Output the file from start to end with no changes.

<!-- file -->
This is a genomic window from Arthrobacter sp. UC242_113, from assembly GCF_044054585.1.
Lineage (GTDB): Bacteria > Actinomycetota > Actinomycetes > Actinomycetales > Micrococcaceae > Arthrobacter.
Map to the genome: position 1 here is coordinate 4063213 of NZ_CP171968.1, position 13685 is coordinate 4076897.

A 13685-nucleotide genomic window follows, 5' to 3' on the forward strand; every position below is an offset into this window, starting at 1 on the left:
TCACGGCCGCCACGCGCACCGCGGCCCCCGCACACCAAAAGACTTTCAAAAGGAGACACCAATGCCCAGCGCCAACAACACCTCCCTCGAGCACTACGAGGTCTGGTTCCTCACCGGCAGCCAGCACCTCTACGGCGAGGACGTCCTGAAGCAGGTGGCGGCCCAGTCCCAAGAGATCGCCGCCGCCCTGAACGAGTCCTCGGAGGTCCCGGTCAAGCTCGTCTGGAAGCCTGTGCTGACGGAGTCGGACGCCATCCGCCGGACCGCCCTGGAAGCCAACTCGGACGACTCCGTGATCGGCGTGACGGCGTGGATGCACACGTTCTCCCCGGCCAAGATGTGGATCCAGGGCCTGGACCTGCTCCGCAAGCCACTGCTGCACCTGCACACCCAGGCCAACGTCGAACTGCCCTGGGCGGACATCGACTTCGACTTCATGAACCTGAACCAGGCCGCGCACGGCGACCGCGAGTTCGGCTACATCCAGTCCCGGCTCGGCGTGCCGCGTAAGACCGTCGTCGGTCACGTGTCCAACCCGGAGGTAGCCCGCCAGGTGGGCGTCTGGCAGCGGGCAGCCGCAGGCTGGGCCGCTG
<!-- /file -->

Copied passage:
This is a genomic window from Arthrobacter sp. UC242_113, from assembly GCF_044054585.1.
Lineage (GTDB): Bacteria > Actinomycetota > Actinomycetes > Actinomycetales > Micrococcaceae > Arthrobacter.
Map to the genome: position 1 here is coordinate 4063213 of NZ_CP171968.1, position 13685 is coordinate 4076897.

A 13685-nucleotide genomic window follows, 5' to 3' on the forward strand; every position below is an offset into this window, starting at 1 on the left:
TCACGGCCGCCACGCGCACCGCGGCCCCCGCACACCAAAAGACTTTCAAAAGGAGACACCAATGCCCAGCGCCAACAACACCTCCCTCGAGCACTACGAGGTCTGGTTCCTCACCGGCAGCCAGCACCTCTACGGCGAGGACGTCCTGAAGCAGGTGGCGGCCCAGTCCCAAGAGATCGCCGCCGCCCTGAACGAGTCCTCGGAGGTCCCGGTCAAGCTCGTCTGGAAGCCTGTGCTGACGGAGTCGGACGCCATCCGCCGGACCGCCCTGGAAGCCAACTCGGACGACTCCGTGATCGGCGTGACGGCGTGGATGCACACGTTCTCCCCGGCCAAGATGTGGATCCAGGGCCTGGACCTGCTCCGCAAGCCACTGCTGCACCTGCACACCCAGGCCAACGTCGAACTGCCCTGGGCGGACATCGACTTCGACTTCATGAACCTGAACCAGGCCGCGCACGGCGACCGCGAGTTCGGCTACATCCAGTCCCGGCTCGGCGTGCCGCGTAAGACCGTCGTCGGTCACGTGTCCAACCCGGAGGTAGCCCGCCAGGTGGGCGTCTGGCAGCGGGCAGCCGCAGGCTGGGCCGCTG